Canada’s labour market got off to a rocky start to the year last month by shedding a surprisingly high 21,900 jobs — almost all full-time and mostly in the provinces of Ontario and British Columbia.
The result was weaker than economists had expected, even taking into account that the unemployment rate edged down one-tenth of a point to 7.0 per cent, the lowest it’s been since December 2008.
Markets are likely to overlook the official unemployment rate, however, given it was due not to strength in the labour market, but on a technicality.
Almost 58,000 Canada left the work force in January or ceased looking for employment, the largest exodus from the labour market since 1995.
Regionally, Ontario and British Columbia were responsible for almost all the employment reversal last month with losses of 31,200 and 15,900 respectively. Alberta and Saskatchewan had a good month with gains of 9,700 and 7,300, while Quebec was largely unchanged.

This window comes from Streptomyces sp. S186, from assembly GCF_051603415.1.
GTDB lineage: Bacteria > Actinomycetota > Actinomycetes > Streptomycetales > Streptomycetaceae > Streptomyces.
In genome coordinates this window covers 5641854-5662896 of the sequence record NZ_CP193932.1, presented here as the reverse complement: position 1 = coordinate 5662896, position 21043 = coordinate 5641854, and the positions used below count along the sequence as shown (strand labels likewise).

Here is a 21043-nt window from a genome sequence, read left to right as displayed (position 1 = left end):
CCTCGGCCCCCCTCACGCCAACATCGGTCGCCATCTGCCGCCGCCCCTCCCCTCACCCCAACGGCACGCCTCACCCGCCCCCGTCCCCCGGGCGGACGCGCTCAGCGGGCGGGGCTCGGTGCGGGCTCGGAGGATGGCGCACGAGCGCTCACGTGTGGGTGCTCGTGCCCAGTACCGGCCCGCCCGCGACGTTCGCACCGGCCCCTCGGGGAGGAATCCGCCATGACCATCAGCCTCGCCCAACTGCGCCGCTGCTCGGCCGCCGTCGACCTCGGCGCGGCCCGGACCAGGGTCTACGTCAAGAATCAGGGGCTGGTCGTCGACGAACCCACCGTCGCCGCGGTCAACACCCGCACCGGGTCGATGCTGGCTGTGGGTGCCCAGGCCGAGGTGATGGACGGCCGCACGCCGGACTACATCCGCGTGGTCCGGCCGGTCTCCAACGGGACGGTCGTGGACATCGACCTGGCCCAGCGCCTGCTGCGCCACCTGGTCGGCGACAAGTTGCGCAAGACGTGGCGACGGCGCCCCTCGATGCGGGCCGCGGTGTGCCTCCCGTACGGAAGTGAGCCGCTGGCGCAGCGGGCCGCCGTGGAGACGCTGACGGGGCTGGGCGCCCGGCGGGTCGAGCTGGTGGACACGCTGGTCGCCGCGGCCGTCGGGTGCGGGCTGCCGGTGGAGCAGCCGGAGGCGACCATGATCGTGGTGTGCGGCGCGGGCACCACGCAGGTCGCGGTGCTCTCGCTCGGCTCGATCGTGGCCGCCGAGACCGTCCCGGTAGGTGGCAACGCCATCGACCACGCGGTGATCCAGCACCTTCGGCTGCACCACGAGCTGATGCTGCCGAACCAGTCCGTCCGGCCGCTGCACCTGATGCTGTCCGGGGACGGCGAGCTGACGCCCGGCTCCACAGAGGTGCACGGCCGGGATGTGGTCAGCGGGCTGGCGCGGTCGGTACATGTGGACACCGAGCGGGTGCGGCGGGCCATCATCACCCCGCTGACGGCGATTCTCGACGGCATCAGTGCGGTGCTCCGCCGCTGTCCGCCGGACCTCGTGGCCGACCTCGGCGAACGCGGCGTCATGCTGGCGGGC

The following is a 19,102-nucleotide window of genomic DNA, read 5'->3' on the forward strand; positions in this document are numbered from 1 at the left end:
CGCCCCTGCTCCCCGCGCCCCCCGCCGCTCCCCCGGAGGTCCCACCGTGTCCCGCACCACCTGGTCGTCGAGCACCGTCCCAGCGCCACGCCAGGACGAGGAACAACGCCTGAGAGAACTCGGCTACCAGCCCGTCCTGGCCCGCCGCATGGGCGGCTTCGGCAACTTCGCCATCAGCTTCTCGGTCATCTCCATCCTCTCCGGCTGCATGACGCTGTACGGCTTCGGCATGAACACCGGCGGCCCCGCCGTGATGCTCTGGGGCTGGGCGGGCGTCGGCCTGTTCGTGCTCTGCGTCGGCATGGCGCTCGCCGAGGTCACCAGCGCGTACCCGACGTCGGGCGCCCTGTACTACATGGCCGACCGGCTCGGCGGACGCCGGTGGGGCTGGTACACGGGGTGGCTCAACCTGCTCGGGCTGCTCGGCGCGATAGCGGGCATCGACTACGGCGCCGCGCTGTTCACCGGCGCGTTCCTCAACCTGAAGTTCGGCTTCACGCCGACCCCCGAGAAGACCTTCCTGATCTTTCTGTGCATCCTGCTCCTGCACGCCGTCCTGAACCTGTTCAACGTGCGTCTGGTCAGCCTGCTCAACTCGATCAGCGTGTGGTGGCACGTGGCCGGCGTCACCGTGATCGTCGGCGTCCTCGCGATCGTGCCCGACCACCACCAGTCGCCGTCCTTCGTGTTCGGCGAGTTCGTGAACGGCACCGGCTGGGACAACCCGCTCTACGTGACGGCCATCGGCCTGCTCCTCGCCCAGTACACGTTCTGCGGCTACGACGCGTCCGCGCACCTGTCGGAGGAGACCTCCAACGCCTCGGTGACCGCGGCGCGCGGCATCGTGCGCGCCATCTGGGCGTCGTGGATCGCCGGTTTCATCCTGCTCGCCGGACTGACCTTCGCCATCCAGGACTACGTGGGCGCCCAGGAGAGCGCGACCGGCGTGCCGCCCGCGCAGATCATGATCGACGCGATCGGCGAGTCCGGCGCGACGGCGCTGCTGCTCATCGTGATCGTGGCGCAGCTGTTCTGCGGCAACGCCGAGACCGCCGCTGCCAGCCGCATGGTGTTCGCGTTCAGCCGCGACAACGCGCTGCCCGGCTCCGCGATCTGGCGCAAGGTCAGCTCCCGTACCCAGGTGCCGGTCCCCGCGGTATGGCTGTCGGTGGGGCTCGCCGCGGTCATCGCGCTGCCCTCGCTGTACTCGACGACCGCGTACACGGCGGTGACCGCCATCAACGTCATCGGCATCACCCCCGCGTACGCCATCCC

Economists had expected a modest 5,000 gain in jobs nationally, but there was a signal in the Conference Board’s help-wanted survey earlier in the week that the results would be weaker. The think-tank’s sampling pointed to a loss of 16,600 jobs.
Still, the result isn’t the shocker the drop suggests. Analysts were anticipating a payback in the labour market would come at some point, reasoning that the relatively healthy employment picture in Canada seemed out of step with an economy that had suffered through a rough patch in the last half of 2012.
Analysts said the previous two month’s 100,000 jobs pick-up and the 12-month gain of 286,000 jobs didn’t seem sustainable under the circumstances.
In a simultaneous release, Statistics Canada reported that exports fell 2.1 per cent in real terms in December, continuing a weakening trend in a key sector that represents about one third of the total economic output.
The big job losses last month came mostly in two areas. Education services, which shed about 31,200 works, and manufacturing, which lost about 22,000.
The agency said employment in manufacturing was now back to the level it stood a year ago.
There was good news in the construction trade, however, which saw its second consecutive monthly increase and added another 17,000 jobs in January. And employment in public administration rose 15,000, reversing the previous month’s decline.